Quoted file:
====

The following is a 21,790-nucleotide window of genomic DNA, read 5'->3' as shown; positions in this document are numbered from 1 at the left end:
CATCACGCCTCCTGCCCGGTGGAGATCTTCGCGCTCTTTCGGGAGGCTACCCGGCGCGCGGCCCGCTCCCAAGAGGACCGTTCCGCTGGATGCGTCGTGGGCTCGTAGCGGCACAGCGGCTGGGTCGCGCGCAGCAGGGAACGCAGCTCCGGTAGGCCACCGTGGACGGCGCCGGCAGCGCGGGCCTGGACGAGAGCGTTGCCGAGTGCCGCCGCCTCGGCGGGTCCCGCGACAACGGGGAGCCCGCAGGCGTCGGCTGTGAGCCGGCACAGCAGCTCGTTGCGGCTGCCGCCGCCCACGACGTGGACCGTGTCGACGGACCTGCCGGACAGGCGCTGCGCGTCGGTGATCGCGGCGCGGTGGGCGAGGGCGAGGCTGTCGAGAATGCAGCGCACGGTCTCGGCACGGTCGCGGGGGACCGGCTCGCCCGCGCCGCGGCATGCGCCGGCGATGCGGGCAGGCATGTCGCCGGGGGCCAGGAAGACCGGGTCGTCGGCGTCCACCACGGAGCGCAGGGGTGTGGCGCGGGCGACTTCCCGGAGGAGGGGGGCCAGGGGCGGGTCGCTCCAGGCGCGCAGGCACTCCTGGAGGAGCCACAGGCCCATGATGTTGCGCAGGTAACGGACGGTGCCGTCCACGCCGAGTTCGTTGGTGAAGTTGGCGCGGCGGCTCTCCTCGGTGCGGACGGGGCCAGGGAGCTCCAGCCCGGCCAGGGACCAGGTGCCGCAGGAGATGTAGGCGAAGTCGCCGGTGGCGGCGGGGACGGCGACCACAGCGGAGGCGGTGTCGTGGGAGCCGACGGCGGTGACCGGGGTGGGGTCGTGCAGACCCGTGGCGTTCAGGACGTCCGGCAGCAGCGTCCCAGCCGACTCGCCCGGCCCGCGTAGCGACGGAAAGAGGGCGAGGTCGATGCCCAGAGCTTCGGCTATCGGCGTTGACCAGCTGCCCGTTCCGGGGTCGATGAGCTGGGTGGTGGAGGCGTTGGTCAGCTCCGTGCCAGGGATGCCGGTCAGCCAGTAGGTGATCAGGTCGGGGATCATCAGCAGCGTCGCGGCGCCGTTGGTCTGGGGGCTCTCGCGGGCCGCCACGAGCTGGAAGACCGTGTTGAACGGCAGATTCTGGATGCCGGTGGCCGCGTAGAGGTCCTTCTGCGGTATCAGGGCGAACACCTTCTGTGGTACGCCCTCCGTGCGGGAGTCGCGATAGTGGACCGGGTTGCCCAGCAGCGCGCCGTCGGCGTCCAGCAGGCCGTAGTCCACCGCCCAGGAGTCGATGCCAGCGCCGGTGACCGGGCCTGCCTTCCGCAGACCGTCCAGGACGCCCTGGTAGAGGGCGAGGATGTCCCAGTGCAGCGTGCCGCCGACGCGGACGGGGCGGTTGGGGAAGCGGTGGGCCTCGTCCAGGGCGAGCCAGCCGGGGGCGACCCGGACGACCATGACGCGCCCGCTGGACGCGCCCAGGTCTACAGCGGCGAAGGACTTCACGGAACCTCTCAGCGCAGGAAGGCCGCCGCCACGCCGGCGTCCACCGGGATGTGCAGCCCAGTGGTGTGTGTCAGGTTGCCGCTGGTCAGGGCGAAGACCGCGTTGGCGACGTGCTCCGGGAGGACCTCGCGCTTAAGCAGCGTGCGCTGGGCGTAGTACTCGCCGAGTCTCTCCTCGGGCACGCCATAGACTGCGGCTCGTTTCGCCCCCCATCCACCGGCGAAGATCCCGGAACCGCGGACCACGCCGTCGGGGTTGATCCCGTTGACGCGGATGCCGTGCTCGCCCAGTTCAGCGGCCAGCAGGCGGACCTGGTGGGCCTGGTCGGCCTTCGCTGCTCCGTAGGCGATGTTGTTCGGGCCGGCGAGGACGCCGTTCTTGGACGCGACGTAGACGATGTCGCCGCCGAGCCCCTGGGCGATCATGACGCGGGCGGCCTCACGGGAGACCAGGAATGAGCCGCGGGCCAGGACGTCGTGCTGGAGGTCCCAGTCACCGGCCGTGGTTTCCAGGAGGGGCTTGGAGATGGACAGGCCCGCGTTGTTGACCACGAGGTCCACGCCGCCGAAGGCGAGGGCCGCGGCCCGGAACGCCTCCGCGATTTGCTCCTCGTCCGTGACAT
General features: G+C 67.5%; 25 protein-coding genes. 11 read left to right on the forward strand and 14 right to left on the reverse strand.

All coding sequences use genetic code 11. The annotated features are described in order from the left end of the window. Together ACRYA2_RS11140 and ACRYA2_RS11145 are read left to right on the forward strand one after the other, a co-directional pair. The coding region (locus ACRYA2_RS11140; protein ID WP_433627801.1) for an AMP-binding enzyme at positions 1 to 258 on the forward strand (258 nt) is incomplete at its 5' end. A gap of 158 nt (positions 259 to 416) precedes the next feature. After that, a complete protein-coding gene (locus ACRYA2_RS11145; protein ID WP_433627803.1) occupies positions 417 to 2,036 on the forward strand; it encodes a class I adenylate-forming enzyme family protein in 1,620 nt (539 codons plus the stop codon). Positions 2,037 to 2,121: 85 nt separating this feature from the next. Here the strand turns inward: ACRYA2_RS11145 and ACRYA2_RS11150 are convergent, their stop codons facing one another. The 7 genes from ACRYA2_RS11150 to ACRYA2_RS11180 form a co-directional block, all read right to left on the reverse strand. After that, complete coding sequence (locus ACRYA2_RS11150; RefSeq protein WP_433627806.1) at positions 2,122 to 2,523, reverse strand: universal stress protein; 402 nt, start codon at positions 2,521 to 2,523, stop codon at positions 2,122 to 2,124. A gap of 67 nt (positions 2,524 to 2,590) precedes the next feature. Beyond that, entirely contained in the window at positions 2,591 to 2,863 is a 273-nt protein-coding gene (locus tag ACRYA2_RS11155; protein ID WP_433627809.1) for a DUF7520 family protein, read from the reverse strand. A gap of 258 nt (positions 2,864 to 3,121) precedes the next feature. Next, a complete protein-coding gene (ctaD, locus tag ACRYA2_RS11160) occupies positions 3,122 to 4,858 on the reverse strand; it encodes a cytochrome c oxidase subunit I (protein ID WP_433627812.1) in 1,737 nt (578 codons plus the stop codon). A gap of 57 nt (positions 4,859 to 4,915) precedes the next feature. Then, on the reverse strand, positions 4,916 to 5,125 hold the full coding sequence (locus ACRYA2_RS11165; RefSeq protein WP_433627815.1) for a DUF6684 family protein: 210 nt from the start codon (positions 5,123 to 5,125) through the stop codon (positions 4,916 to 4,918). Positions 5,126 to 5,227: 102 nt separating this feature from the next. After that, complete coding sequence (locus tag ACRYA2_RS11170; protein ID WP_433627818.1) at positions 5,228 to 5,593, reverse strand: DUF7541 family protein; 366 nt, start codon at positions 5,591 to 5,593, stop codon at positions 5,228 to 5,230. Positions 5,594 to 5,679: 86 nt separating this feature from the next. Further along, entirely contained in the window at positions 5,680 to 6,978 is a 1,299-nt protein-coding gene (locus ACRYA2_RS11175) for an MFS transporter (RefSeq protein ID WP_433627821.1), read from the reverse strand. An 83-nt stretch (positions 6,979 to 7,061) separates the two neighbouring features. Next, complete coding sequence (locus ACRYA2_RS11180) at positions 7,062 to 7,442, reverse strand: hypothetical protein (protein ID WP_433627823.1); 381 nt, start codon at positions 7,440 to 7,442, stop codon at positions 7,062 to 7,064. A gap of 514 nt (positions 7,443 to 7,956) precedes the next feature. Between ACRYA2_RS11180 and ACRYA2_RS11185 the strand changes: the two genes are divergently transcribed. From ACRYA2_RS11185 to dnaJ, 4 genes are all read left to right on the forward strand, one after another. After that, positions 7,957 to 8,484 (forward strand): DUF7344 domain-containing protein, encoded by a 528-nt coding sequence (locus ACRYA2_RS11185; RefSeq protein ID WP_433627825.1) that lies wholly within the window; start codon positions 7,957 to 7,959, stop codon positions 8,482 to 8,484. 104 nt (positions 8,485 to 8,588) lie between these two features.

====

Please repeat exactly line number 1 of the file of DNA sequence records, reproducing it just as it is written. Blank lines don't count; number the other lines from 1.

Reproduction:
The following is a 21,790-nucleotide window of genomic DNA, read 5'->3' as shown; positions in this document are numbered from 1 at the left end: